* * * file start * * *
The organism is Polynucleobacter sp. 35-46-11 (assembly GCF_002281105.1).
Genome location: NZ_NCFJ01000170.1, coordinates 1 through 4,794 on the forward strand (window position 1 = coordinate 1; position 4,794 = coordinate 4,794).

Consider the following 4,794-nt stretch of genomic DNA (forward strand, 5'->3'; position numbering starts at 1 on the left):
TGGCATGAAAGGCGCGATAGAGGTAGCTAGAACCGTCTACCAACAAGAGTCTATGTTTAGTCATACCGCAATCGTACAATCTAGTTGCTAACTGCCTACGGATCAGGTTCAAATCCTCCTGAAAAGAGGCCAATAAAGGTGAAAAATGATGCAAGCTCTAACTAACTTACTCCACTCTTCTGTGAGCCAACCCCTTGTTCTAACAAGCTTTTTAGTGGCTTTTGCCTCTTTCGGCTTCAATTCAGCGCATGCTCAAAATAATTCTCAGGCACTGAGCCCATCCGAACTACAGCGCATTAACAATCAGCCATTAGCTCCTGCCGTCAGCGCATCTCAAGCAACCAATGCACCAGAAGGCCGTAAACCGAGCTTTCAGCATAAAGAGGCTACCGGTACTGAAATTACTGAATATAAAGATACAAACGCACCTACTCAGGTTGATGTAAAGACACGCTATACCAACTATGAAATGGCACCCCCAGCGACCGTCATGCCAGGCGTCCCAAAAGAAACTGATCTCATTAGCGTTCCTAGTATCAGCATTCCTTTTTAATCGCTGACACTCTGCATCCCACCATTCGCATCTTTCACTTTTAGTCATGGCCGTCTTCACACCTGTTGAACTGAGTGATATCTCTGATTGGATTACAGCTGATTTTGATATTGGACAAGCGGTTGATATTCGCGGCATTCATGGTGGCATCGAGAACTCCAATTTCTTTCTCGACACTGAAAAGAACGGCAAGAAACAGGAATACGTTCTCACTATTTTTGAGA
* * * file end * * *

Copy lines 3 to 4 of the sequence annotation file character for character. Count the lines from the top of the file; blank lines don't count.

Consider the following 4,794-nt stretch of genomic DNA (forward strand, 5'->3'; position numbering starts at 1 on the left):
TGGCATGAAAGGCGCGATAGAGGTAGCTAGAACCGTCTACCAACAAGAGTCTATGTTTAGTCATACCGCAATCGTACAATCTAGTTGCTAACTGCCTACGGATCAGGTTCAAATCCTCCTGAAAAGAGGCCAATAAAGGTGAAAAATGATGCAAGCTCTAACTAACTTACTCCACTCTTCTGTGAGCCAACCCCTTGTTCTAACAAGCTTTTTAGTGGCTTTTGCCTCTTTCGGCTTCAATTCAGCGCATGCTCAAAATAATTCTCAGGCACTGAGCCCATCCGAACTACAGCGCATTAACAATCAGCCATTAGCTCCTGCCGTCAGCGCATCTCAAGCAACCAATGCACCAGAAGGCCGTAAACCGAGCTTTCAGCATAAAGAGGCTACCGGTACTGAAATTACTGAATATAAAGATACAAACGCACCTACTCAGGTTGATGTAAAGACACGCTATACCAACTATGAAATGGCACCCCCAGCGACCGTCATGCCAGGCGTCCCAAAAGAAACTGATCTCATTAGCGTTCCTAGTATCAGCATTCCTTTTTAATCGCTGACACTCTGCATCCCACCATTCGCATCTTTCACTTTTAGTCATGGCCGTCTTCACACCTGTTGAACTGAGTGATATCTCTGATTGGATTACAGCTGATTTTGATATTGGACAAGCGGTTGATATTCGCGGCATTCATGGTGGCATCGAGAACTCCAATTTCTTTCTCGACACTGAAAAGAACGGCAAGAAACAGGAATACGTTCTCACTATTTTTGAGA